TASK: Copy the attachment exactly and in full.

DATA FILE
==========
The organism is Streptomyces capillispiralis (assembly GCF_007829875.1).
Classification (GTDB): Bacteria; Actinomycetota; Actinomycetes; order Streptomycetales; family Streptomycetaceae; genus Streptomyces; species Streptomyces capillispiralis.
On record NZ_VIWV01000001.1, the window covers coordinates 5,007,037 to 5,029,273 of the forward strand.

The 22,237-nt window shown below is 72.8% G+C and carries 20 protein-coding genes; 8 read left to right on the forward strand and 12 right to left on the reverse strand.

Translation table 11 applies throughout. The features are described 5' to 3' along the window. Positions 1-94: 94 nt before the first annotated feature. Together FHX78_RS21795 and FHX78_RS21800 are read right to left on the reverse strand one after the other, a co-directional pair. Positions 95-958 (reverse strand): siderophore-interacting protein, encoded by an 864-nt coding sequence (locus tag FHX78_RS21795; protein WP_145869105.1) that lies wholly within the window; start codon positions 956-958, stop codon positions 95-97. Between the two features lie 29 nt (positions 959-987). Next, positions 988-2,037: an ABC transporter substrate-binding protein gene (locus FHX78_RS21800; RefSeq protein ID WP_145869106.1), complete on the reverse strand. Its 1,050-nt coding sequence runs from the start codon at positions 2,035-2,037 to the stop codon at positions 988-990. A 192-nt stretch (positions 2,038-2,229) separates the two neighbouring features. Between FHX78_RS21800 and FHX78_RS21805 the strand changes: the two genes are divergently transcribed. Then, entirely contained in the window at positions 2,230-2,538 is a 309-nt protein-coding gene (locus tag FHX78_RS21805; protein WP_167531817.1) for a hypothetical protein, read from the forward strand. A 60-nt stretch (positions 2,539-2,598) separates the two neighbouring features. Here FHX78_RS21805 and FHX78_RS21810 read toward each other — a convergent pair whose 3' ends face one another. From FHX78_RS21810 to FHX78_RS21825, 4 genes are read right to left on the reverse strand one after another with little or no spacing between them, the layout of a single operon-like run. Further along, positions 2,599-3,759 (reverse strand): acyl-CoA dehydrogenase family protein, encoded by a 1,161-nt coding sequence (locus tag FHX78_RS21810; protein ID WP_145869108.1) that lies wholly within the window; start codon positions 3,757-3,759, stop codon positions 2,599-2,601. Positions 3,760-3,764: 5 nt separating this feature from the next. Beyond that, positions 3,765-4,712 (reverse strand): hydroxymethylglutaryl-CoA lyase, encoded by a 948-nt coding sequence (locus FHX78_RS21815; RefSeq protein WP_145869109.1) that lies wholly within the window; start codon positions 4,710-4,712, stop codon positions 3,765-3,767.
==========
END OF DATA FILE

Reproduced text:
The organism is Streptomyces capillispiralis (assembly GCF_007829875.1).
Classification (GTDB): Bacteria; Actinomycetota; Actinomycetes; order Streptomycetales; family Streptomycetaceae; genus Streptomyces; species Streptomyces capillispiralis.
On record NZ_VIWV01000001.1, the window covers coordinates 5,007,037 to 5,029,273 of the forward strand.

The 22,237-nt window shown below is 72.8% G+C and carries 20 protein-coding genes; 8 read left to right on the forward strand and 12 right to left on the reverse strand.

Translation table 11 applies throughout. The features are described 5' to 3' along the window. Positions 1-94: 94 nt before the first annotated feature. Together FHX78_RS21795 and FHX78_RS21800 are read right to left on the reverse strand one after the other, a co-directional pair. Positions 95-958 (reverse strand): siderophore-interacting protein, encoded by an 864-nt coding sequence (locus tag FHX78_RS21795; protein WP_145869105.1) that lies wholly within the window; start codon positions 956-958, stop codon positions 95-97. Between the two features lie 29 nt (positions 959-987). Next, positions 988-2,037: an ABC transporter substrate-binding protein gene (locus FHX78_RS21800; RefSeq protein ID WP_145869106.1), complete on the reverse strand. Its 1,050-nt coding sequence runs from the start codon at positions 2,035-2,037 to the stop codon at positions 988-990. A 192-nt stretch (positions 2,038-2,229) separates the two neighbouring features. Between FHX78_RS21800 and FHX78_RS21805 the strand changes: the two genes are divergently transcribed. Then, entirely contained in the window at positions 2,230-2,538 is a 309-nt protein-coding gene (locus tag FHX78_RS21805; protein WP_167531817.1) for a hypothetical protein, read from the forward strand. A 60-nt stretch (positions 2,539-2,598) separates the two neighbouring features. Here FHX78_RS21805 and FHX78_RS21810 read toward each other — a convergent pair whose 3' ends face one another. From FHX78_RS21810 to FHX78_RS21825, 4 genes are read right to left on the reverse strand one after another with little or no spacing between them, the layout of a single operon-like run. Further along, positions 2,599-3,759 (reverse strand): acyl-CoA dehydrogenase family protein, encoded by a 1,161-nt coding sequence (locus tag FHX78_RS21810; protein ID WP_145869108.1) that lies wholly within the window; start codon positions 3,757-3,759, stop codon positions 2,599-2,601. Positions 3,760-3,764: 5 nt separating this feature from the next. Beyond that, positions 3,765-4,712 (reverse strand): hydroxymethylglutaryl-CoA lyase, encoded by a 948-nt coding sequence (locus FHX78_RS21815; RefSeq protein WP_145869109.1) that lies wholly within the window; start codon positions 4,710-4,712, stop codon positions 3,765-3,767.